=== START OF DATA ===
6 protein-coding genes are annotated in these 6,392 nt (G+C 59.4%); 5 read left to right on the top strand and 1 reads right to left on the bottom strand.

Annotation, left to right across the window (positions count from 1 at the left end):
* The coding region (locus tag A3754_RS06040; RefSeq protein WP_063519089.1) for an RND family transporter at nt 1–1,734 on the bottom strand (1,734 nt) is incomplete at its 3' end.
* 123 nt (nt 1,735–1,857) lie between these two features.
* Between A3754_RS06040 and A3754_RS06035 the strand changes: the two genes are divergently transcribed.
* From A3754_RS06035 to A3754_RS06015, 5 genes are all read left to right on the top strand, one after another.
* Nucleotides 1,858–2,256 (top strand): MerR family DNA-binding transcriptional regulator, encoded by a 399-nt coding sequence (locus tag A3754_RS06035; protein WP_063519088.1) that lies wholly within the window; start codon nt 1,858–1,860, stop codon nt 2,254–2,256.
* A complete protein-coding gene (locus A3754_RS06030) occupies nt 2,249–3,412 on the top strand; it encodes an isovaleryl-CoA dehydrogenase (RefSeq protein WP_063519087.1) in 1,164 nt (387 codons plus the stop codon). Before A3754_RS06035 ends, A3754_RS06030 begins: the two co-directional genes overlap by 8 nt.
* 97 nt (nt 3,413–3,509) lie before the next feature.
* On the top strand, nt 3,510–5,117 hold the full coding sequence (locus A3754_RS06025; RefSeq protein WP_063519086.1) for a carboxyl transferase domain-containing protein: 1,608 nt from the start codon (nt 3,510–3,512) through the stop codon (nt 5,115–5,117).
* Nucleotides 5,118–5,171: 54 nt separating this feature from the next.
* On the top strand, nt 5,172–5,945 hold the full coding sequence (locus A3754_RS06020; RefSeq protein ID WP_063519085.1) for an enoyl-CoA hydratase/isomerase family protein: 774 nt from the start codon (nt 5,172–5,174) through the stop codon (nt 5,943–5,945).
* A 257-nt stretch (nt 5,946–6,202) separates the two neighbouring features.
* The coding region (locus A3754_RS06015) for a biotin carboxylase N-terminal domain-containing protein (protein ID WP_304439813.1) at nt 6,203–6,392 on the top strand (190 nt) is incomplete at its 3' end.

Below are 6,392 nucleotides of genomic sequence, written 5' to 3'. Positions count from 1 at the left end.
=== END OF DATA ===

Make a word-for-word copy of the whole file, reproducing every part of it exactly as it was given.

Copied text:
6 protein-coding genes are annotated in these 6,392 nt (G+C 59.4%); 5 read left to right on the top strand and 1 reads right to left on the bottom strand.

Annotation, left to right across the window (positions count from 1 at the left end):
* The coding region (locus tag A3754_RS06040; RefSeq protein WP_063519089.1) for an RND family transporter at nt 1–1,734 on the bottom strand (1,734 nt) is incomplete at its 3' end.
* 123 nt (nt 1,735–1,857) lie between these two features.
* Between A3754_RS06040 and A3754_RS06035 the strand changes: the two genes are divergently transcribed.
* From A3754_RS06035 to A3754_RS06015, 5 genes are all read left to right on the top strand, one after another.
* Nucleotides 1,858–2,256 (top strand): MerR family DNA-binding transcriptional regulator, encoded by a 399-nt coding sequence (locus tag A3754_RS06035; protein WP_063519088.1) that lies wholly within the window; start codon nt 1,858–1,860, stop codon nt 2,254–2,256.
* A complete protein-coding gene (locus A3754_RS06030) occupies nt 2,249–3,412 on the top strand; it encodes an isovaleryl-CoA dehydrogenase (RefSeq protein WP_063519087.1) in 1,164 nt (387 codons plus the stop codon). Before A3754_RS06035 ends, A3754_RS06030 begins: the two co-directional genes overlap by 8 nt.
* 97 nt (nt 3,413–3,509) lie before the next feature.
* On the top strand, nt 3,510–5,117 hold the full coding sequence (locus A3754_RS06025; RefSeq protein WP_063519086.1) for a carboxyl transferase domain-containing protein: 1,608 nt from the start codon (nt 3,510–3,512) through the stop codon (nt 5,115–5,117).
* Nucleotides 5,118–5,171: 54 nt separating this feature from the next.
* On the top strand, nt 5,172–5,945 hold the full coding sequence (locus A3754_RS06020; RefSeq protein ID WP_063519085.1) for an enoyl-CoA hydratase/isomerase family protein: 774 nt from the start codon (nt 5,172–5,174) through the stop codon (nt 5,943–5,945).
* A 257-nt stretch (nt 5,946–6,202) separates the two neighbouring features.
* The coding region (locus A3754_RS06015) for a biotin carboxylase N-terminal domain-containing protein (protein ID WP_304439813.1) at nt 6,203–6,392 on the top strand (190 nt) is incomplete at its 3' end.

Below are 6,392 nucleotides of genomic sequence, written 5' to 3'. Positions count from 1 at the left end.